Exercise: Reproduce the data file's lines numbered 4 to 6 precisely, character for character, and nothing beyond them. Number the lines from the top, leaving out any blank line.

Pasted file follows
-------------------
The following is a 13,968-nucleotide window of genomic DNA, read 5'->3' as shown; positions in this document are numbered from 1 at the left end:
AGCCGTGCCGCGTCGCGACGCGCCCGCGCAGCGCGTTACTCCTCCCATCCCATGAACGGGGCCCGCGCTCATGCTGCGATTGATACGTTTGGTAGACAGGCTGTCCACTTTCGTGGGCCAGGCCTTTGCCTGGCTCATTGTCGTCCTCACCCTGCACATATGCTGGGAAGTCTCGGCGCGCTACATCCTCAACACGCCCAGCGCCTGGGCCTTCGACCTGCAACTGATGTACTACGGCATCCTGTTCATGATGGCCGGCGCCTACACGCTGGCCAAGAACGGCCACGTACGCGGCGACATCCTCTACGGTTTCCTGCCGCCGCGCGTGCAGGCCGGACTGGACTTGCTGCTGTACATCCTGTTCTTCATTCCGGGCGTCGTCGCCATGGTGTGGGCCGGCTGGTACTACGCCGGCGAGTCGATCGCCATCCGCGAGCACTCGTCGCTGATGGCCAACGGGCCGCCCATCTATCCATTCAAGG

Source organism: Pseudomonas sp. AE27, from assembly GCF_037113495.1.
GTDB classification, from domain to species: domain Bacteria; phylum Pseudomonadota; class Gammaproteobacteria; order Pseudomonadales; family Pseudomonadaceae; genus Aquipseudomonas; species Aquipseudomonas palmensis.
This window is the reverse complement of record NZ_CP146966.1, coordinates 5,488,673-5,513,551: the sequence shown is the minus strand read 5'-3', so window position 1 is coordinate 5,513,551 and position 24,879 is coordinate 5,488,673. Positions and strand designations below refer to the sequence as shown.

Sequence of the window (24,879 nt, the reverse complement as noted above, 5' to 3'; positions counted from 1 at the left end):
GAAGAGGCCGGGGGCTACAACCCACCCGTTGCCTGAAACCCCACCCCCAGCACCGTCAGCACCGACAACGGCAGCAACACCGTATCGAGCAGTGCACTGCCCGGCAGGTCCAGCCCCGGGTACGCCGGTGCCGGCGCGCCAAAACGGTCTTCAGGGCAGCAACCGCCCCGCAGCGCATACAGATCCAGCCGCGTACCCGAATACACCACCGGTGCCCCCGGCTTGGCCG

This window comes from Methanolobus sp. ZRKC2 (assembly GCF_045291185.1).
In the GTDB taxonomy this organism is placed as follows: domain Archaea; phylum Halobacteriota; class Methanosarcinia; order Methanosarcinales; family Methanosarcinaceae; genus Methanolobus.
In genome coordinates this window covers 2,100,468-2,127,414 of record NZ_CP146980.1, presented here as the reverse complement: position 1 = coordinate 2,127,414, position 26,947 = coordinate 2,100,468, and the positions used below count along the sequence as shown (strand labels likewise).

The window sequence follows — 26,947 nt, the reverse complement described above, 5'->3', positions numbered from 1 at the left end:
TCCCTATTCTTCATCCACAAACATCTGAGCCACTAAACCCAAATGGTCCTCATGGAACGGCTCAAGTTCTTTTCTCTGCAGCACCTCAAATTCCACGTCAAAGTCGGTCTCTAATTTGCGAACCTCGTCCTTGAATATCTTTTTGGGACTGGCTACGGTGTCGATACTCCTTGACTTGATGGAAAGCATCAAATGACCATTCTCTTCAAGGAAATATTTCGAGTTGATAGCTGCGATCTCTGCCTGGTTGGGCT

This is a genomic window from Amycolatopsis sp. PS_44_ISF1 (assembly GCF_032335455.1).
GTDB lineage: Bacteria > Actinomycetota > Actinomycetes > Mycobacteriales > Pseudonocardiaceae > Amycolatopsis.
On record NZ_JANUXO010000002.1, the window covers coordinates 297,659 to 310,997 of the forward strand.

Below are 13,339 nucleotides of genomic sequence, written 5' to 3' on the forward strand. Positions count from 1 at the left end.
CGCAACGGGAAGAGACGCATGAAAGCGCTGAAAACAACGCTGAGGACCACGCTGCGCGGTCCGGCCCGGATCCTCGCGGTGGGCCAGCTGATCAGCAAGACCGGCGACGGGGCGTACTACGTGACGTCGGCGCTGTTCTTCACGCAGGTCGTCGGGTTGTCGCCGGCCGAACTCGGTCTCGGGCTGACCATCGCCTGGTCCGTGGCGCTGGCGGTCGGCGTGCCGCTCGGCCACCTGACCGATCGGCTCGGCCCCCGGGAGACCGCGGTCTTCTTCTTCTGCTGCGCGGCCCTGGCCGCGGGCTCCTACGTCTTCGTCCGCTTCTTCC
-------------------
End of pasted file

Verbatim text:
GTDB classification, from domain to species: domain Bacteria; phylum Pseudomonadota; class Gammaproteobacteria; order Pseudomonadales; family Pseudomonadaceae; genus Aquipseudomonas; species Aquipseudomonas palmensis.
This window is the reverse complement of record NZ_CP146966.1, coordinates 5,488,673-5,513,551: the sequence shown is the minus strand read 5'-3', so window position 1 is coordinate 5,513,551 and position 24,879 is coordinate 5,488,673. Positions and strand designations below refer to the sequence as shown.

Sequence of the window (24,879 nt, the reverse complement as noted above, 5' to 3'; positions counted from 1 at the left end):